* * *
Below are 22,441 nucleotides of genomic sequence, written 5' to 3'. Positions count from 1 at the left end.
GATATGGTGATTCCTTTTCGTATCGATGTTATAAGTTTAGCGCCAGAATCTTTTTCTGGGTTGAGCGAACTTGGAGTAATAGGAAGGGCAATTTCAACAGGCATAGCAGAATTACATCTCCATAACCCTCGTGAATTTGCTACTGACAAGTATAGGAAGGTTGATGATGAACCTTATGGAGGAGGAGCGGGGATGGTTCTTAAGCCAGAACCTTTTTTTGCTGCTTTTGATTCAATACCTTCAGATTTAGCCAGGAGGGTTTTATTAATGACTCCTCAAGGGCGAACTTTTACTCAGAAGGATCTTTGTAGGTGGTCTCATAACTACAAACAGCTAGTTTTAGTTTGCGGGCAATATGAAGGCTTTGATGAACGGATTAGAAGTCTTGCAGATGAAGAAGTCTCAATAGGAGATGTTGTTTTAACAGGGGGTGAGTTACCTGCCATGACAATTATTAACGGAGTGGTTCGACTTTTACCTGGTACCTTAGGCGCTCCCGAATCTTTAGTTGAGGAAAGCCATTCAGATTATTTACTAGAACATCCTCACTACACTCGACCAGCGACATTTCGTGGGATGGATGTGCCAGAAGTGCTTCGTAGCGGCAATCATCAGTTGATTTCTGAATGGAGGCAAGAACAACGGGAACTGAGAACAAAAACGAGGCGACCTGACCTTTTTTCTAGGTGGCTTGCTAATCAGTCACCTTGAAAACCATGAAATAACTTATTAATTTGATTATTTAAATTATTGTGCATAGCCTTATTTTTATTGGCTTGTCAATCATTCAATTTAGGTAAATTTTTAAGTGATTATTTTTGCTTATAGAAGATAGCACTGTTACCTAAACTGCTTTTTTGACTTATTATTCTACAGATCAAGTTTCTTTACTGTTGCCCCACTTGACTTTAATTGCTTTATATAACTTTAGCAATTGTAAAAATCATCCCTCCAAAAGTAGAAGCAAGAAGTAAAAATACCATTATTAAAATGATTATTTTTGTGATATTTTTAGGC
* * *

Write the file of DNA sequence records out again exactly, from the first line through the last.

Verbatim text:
Below are 22,441 nucleotides of genomic sequence, written 5' to 3'. Positions count from 1 at the left end.
GATATGGTGATTCCTTTTCGTATCGATGTTATAAGTTTAGCGCCAGAATCTTTTTCTGGGTTGAGCGAACTTGGAGTAATAGGAAGGGCAATTTCAACAGGCATAGCAGAATTACATCTCCATAACCCTCGTGAATTTGCTACTGACAAGTATAGGAAGGTTGATGATGAACCTTATGGAGGAGGAGCGGGGATGGTTCTTAAGCCAGAACCTTTTTTTGCTGCTTTTGATTCAATACCTTCAGATTTAGCCAGGAGGGTTTTATTAATGACTCCTCAAGGGCGAACTTTTACTCAGAAGGATCTTTGTAGGTGGTCTCATAACTACAAACAGCTAGTTTTAGTTTGCGGGCAATATGAAGGCTTTGATGAACGGATTAGAAGTCTTGCAGATGAAGAAGTCTCAATAGGAGATGTTGTTTTAACAGGGGGTGAGTTACCTGCCATGACAATTATTAACGGAGTGGTTCGACTTTTACCTGGTACCTTAGGCGCTCCCGAATCTTTAGTTGAGGAAAGCCATTCAGATTATTTACTAGAACATCCTCACTACACTCGACCAGCGACATTTCGTGGGATGGATGTGCCAGAAGTGCTTCGTAGCGGCAATCATCAGTTGATTTCTGAATGGAGGCAAGAACAACGGGAACTGAGAACAAAAACGAGGCGACCTGACCTTTTTTCTAGGTGGCTTGCTAATCAGTCACCTTGAAAACCATGAAATAACTTATTAATTTGATTATTTAAATTATTGTGCATAGCCTTATTTTTATTGGCTTGTCAATCATTCAATTTAGGTAAATTTTTAAGTGATTATTTTTGCTTATAGAAGATAGCACTGTTACCTAAACTGCTTTTTTGACTTATTATTCTACAGATCAAGTTTCTTTACTGTTGCCCCACTTGACTTTAATTGCTTTATATAACTTTAGCAATTGTAAAAATCATCCCTCCAAAAGTAGAAGCAAGAAGTAAAAATACCATTATTAAAATGATTATTTTTGTGATATTTTTAGGC